This week, BMW released a video justifying the $10,000 price of its latest customization option: Pure Metal Silver, a paint so bright it makes quicksilver self-conscious.
Luxury carmakers have a history of offering special trim to customers with deep pockets and a flair for personalization. On the low end, Cadillac used to offer a $995 Black Diamond tri-coat, a rich black filled with aluminum flakes, on the CTS-V. For $5,500 and $15,000 respectively, Porsche and Mercedes offer a paint-to-match service: Bring in photo of your first car or a lock of Grandma Josephine’s hair and the companies’ artists will create that exact shade.
BMW has perhaps the longest history with special color and design - on its racecars, not sedans. Since the seventies, BMW has commissioned artists (including Frank Stella, Roy Lichtenstein and Andy Warhol) to paint its Le Mans racers in wild schemes. The cars are famous, and frequently exhibited at shows like Art Basel. More recently, BMW offered the M3 in “Frozen Black”—a $15,000 package including BBS wheels and matte-finish paint so delicate that owners who washed it with an unapproved cloth voided their warranties.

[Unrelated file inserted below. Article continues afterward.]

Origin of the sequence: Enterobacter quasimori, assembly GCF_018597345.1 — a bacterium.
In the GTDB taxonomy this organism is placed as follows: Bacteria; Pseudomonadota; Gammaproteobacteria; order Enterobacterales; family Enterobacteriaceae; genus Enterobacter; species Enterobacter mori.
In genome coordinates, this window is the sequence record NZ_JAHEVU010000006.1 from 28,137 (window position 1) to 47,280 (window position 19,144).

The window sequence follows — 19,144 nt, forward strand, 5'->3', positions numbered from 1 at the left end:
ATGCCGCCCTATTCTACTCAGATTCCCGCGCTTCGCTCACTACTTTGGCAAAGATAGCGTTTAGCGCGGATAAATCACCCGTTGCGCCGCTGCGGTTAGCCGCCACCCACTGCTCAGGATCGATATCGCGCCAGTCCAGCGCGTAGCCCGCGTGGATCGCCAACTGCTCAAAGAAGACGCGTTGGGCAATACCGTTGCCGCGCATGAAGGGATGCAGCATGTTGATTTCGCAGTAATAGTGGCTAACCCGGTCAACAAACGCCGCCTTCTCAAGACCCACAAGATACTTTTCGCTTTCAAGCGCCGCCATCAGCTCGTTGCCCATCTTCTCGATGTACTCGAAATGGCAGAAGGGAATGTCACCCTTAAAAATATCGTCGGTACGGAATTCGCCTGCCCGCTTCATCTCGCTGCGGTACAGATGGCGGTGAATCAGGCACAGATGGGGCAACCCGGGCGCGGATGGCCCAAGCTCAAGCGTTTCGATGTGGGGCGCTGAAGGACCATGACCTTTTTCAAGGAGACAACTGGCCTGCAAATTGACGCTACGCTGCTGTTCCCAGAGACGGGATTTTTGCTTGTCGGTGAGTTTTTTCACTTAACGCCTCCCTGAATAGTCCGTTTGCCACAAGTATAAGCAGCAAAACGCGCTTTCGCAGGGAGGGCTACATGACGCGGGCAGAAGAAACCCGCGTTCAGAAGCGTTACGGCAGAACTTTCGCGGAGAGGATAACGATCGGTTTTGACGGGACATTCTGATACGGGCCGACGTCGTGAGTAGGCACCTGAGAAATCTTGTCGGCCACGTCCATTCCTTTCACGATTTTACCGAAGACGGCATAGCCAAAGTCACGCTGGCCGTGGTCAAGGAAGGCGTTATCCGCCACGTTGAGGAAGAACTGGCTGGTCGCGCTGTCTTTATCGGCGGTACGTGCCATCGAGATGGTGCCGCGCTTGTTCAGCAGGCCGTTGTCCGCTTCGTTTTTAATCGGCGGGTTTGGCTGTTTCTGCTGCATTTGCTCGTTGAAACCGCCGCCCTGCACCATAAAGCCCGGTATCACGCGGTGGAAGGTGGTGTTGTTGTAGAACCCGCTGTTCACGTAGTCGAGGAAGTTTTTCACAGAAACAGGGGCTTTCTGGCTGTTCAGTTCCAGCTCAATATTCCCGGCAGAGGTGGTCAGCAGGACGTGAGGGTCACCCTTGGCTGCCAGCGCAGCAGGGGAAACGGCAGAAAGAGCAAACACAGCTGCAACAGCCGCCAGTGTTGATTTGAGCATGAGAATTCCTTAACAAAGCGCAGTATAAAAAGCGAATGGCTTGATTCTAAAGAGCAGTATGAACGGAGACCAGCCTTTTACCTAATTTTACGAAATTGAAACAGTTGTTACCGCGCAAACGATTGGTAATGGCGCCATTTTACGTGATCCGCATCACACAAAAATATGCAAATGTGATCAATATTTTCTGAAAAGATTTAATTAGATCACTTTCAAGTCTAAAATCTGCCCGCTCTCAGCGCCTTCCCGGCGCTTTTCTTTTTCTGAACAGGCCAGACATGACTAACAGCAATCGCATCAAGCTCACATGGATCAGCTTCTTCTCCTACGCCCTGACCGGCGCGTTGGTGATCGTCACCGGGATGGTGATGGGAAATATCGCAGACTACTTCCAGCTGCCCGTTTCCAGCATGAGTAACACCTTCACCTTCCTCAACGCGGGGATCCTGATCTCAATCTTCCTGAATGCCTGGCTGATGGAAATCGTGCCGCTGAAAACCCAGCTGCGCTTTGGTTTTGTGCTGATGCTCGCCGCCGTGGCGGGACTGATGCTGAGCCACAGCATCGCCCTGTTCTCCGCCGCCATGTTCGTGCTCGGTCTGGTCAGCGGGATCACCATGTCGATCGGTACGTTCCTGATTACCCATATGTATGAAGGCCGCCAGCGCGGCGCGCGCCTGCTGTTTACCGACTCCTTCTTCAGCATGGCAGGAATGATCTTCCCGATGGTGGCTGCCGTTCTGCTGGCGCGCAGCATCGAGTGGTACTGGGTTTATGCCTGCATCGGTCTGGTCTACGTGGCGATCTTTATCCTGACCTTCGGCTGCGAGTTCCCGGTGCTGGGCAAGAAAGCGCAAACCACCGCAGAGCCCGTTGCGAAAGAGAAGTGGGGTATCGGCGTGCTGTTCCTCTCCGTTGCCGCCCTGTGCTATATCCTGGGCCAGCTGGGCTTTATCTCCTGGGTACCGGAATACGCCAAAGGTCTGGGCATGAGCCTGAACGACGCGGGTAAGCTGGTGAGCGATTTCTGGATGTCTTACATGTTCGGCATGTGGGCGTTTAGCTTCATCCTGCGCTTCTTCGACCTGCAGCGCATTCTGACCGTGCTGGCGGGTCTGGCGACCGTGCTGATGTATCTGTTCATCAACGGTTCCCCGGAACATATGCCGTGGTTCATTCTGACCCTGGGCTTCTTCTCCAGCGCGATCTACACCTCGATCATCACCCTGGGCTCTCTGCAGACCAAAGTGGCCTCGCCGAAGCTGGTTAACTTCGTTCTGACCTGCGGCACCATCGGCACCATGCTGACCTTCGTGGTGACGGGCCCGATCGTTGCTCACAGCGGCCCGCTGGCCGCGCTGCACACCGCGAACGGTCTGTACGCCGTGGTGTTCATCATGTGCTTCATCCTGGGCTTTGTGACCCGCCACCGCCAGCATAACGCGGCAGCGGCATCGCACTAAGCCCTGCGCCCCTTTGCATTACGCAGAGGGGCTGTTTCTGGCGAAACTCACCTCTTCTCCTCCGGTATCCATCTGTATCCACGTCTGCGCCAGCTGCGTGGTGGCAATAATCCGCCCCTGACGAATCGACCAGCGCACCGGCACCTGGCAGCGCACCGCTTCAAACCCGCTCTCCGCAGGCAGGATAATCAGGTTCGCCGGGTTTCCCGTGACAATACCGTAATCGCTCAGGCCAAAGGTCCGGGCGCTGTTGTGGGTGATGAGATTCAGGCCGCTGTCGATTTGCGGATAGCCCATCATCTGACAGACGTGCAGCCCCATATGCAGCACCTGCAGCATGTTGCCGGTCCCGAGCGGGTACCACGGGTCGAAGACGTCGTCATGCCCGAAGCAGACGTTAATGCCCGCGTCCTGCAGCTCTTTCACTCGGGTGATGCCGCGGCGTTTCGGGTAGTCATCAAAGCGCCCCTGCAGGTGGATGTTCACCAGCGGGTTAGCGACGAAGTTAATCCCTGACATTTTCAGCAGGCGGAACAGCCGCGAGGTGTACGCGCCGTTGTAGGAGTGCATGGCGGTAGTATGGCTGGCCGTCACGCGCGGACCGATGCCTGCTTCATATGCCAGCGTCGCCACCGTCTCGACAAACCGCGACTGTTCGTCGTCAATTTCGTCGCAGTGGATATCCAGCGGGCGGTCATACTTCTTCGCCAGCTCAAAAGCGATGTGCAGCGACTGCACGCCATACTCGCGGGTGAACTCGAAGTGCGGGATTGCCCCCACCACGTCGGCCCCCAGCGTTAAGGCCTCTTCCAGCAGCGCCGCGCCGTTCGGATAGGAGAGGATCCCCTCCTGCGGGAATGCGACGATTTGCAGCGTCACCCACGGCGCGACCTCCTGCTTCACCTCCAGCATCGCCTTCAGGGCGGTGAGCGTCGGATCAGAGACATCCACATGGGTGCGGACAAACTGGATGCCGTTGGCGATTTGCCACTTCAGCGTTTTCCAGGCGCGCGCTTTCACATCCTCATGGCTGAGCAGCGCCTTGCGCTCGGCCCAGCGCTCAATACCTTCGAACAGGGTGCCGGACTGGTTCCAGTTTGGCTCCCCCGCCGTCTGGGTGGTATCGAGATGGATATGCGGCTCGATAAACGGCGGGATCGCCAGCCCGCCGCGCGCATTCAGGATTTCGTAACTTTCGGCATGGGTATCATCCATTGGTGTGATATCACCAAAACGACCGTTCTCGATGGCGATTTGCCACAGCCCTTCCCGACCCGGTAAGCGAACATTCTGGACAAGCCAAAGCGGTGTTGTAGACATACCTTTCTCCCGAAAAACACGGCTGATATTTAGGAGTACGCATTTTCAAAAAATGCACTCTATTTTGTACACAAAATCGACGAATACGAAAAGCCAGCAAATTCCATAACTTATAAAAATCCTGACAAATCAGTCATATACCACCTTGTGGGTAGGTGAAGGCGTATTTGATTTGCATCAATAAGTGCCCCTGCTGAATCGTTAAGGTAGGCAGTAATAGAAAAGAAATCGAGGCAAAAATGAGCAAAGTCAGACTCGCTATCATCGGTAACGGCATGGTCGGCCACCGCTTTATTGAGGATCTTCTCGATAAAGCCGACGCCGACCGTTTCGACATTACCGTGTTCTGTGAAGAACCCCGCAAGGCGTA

With Pure Metal Silver, BMW is recalling that history of design, not just adding another check-box below those for heated seats or roof-racks. While the price (8000 Euros) is steep, the process by which the cars are painted is, well, elaborate. Before the paint can be applied, the chassis is primed and polished, then checked by hand. Then, Glacier Metallic paint (water-based, with millions of aluminum flakes suspended in its base) is applied, cured, and checked. Two more coats are applied, and a team of specialists checks the car a final time before it leaves the factory.
While not a frugal choice, checking the Pure Metal Silver option box leaves you with a BMW draped in the shiniest, slipperiest skin ever offered. If you’re in the market for an M5, why not give you car that extra bit of dynamism and shine? Just, for God’s sake, don’t street park.